Eating out. La Spiga.
I hate working on weekends. No, that's not true; I love the solitude, the quiet. (Not entirely alone. A co-worker is on hand as well). I have time to catch up on paperwork, to take care of all sorts of small tasks that I don't have time for during the week. And I treat myself by eating out. On Sundays I head to the pub down the street for a burger or spicy pork tacos or wiener schnitzel, and I spend Saturday thinking about what I will order for lunch the next day. But Saturday nights I often head to La Spiga, which I have written about before, many times, and will again, many times, because I try to eat there as often as possible. Like Vi Bacchus, the Japanese restaurant that now occupies the old La Spiga space (three blocks from my home), it has become a place I can stop on my way home from work (six blocks) for dinner before walking the rest of the way home.
It is only 5:30 but the tables are all booked for later in the evening, so I take a seat at the bar, so tired that I order mineral water instead of wine. The owner is sitting at the far end of the dark wooden bar, talking to some staff members before the evening rush begins. He is there every night; I have seen him sitting in the window before the restaurant opens (once, on a surprisingly warm day, the entire front window of the restaurant had been rolled up, like a garage door), and I have seen him chatting with customers or friends in one of the booths that line one side of the front room.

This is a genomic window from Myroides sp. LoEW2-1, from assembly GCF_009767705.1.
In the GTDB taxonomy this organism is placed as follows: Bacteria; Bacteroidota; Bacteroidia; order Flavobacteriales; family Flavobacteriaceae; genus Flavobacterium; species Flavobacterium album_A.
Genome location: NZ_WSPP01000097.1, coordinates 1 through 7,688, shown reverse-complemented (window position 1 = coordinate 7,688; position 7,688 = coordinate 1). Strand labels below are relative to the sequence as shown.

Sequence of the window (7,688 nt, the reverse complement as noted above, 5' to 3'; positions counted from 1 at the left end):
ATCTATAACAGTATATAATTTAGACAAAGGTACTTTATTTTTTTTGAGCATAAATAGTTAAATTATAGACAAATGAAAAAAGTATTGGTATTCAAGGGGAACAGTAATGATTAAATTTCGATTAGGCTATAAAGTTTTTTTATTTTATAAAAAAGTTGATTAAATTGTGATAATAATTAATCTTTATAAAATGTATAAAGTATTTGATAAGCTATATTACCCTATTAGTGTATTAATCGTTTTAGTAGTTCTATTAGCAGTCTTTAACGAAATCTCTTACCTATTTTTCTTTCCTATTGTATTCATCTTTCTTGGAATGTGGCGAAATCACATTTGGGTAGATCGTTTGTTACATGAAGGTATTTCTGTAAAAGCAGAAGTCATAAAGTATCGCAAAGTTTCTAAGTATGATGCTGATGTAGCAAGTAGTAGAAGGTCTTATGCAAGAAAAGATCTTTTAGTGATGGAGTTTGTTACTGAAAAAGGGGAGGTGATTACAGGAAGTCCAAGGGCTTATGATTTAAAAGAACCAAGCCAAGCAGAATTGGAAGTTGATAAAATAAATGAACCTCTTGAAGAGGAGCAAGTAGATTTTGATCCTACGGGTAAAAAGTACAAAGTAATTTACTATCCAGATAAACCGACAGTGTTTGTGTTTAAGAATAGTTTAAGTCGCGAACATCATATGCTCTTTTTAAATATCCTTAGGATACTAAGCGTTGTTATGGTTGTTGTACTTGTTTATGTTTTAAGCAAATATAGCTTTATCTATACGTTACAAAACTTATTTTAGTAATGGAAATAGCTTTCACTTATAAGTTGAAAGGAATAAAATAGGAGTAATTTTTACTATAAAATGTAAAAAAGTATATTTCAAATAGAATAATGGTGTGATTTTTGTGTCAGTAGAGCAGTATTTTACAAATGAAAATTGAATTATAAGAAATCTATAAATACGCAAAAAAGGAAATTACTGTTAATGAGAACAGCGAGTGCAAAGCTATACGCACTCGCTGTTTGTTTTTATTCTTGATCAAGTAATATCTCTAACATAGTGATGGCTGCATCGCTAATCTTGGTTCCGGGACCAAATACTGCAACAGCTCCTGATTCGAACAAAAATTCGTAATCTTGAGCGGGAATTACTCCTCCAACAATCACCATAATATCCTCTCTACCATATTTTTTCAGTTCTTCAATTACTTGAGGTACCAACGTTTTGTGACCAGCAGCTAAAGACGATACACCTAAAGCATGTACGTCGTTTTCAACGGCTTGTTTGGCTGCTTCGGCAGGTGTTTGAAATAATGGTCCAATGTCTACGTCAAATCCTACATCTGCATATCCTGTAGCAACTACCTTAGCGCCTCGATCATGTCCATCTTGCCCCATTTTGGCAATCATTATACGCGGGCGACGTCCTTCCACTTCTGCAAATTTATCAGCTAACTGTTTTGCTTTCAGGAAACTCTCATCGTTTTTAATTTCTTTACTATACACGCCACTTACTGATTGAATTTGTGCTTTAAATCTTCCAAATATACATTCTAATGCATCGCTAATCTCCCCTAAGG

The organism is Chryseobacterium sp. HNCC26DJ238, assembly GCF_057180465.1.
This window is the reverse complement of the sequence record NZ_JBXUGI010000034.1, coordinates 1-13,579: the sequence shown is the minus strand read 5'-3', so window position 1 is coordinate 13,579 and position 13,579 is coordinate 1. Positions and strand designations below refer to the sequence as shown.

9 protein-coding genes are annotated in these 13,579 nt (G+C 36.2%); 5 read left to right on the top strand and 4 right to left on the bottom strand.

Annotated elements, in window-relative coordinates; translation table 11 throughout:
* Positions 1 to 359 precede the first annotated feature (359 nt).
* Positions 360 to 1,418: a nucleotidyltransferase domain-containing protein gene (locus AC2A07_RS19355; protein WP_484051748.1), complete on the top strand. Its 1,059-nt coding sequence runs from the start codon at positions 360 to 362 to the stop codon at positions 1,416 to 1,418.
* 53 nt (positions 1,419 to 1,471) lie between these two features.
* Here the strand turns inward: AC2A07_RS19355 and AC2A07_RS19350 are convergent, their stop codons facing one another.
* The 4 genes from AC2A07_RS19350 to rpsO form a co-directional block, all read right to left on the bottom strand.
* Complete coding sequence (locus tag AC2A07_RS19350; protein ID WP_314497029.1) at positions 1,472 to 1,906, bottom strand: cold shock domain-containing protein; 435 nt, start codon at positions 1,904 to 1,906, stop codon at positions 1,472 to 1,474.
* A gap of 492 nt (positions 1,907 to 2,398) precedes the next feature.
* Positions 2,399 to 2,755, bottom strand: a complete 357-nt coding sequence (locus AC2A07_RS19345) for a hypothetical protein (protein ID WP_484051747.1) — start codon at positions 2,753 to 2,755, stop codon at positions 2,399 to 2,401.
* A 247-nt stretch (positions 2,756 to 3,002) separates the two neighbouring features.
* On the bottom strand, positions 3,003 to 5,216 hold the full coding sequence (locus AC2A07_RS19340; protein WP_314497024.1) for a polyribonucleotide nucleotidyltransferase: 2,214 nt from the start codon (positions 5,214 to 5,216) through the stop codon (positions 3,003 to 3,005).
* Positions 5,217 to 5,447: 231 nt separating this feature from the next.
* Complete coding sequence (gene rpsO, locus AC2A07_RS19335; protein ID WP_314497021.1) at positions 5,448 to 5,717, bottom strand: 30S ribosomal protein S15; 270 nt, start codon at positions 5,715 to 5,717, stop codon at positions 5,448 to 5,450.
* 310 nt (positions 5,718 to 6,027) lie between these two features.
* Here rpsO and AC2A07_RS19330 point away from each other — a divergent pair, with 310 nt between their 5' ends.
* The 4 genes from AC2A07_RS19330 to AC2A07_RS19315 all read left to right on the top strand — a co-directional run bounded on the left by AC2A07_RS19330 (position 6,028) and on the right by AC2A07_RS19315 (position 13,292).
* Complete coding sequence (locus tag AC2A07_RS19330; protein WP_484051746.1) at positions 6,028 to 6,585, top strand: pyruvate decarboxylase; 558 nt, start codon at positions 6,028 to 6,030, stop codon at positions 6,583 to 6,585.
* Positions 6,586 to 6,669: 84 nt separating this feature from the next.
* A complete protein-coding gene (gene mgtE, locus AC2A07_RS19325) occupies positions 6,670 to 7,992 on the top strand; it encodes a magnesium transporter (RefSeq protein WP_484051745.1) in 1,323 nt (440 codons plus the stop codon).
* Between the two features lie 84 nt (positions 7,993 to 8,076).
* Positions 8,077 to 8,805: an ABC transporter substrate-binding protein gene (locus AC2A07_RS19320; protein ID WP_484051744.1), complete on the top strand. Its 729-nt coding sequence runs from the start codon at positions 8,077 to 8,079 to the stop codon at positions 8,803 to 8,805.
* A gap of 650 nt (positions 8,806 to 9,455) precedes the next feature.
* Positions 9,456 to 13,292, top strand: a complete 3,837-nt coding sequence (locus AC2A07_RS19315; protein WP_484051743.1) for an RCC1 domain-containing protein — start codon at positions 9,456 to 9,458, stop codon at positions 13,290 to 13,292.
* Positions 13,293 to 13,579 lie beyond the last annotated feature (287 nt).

They used to only serve a limited menu at the bar, but now the full menu is available and I am dizzy with indecision. Should I order a starter? A pasta, or a main course, or both? A wild tangle of tagliatelle, or the lasagne I had last time, or a filetto of beef? I perch (ungracefully) on my stool and watch the two bartenders move around behind the bar, against the backdrop of a bank of gleaming espresso machines and an endless wall of wine bottles beyond that. There are bottles of whiskeys and scotches and vodkas and liquers and digestifs and aperitifs and rows of stemware, hanging from the rack above my head as well as along the shelves; the bartender moves away to mix drinks for someone else as I decide what I want for dinner.
Finally I choose the grilled sausage with polenta, and a side dish of braised escarole. The sausages arrive piping hot, sliced in half and crusty from the grill; the golden triangles of polenta are crisp on the outside and creamy inside. The braised escarole is so tender it seems to melt before I have a chance to chew on it; it is a meal of contrasts, salty and crunchy and soft and creamy and every-so-faintly bitter. It is the perfect end to a long day, a brief moment of respite before the long week to come. But to make it complete I need dessert. The other bartender recommends the rhubarb crostata, and I order it, the memory of Serious pie.'s rhubarb crostata lingering from that dinner a few weeks before. La Spiga's is different, more like a French tart than the homely turnover I'd had at Serious pie. It has a scoop of brown sugar gelato melting into the warm fruit, sweet and tart and with that slightly caramelized taste of brown sugar against the buttery crispness of the crust.
I'll be back, soon.